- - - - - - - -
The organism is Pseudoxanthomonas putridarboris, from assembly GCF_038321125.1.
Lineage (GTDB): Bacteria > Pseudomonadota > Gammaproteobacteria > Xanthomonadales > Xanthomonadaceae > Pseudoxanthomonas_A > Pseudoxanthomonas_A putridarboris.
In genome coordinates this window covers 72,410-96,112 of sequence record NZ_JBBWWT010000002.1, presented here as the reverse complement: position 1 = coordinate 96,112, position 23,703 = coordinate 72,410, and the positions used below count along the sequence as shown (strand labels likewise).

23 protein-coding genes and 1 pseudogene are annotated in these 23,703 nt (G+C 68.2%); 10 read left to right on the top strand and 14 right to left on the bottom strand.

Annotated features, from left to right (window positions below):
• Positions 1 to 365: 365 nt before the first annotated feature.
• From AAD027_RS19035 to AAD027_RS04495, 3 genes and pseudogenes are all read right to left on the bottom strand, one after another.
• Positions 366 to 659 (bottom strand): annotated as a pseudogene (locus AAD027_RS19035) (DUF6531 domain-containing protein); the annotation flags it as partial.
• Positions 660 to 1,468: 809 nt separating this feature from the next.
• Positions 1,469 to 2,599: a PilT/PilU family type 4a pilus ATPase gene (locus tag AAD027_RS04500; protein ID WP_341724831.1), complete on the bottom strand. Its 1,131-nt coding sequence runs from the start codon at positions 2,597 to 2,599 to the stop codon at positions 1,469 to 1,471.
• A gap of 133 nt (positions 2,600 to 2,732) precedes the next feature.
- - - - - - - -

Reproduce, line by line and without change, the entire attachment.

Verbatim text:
The organism is Pseudoxanthomonas putridarboris, from assembly GCF_038321125.1.
Lineage (GTDB): Bacteria > Pseudomonadota > Gammaproteobacteria > Xanthomonadales > Xanthomonadaceae > Pseudoxanthomonas_A > Pseudoxanthomonas_A putridarboris.
In genome coordinates this window covers 72,410-96,112 of sequence record NZ_JBBWWT010000002.1, presented here as the reverse complement: position 1 = coordinate 96,112, position 23,703 = coordinate 72,410, and the positions used below count along the sequence as shown (strand labels likewise).

23 protein-coding genes and 1 pseudogene are annotated in these 23,703 nt (G+C 68.2%); 10 read left to right on the top strand and 14 right to left on the bottom strand.

Annotated features, from left to right (window positions below):
• Positions 1 to 365: 365 nt before the first annotated feature.
• From AAD027_RS19035 to AAD027_RS04495, 3 genes and pseudogenes are all read right to left on the bottom strand, one after another.
• Positions 366 to 659 (bottom strand): annotated as a pseudogene (locus AAD027_RS19035) (DUF6531 domain-containing protein); the annotation flags it as partial.
• Positions 660 to 1,468: 809 nt separating this feature from the next.
• Positions 1,469 to 2,599: a PilT/PilU family type 4a pilus ATPase gene (locus tag AAD027_RS04500; protein ID WP_341724831.1), complete on the bottom strand. Its 1,131-nt coding sequence runs from the start codon at positions 2,597 to 2,599 to the stop codon at positions 1,469 to 1,471.
• A gap of 133 nt (positions 2,600 to 2,732) precedes the next feature.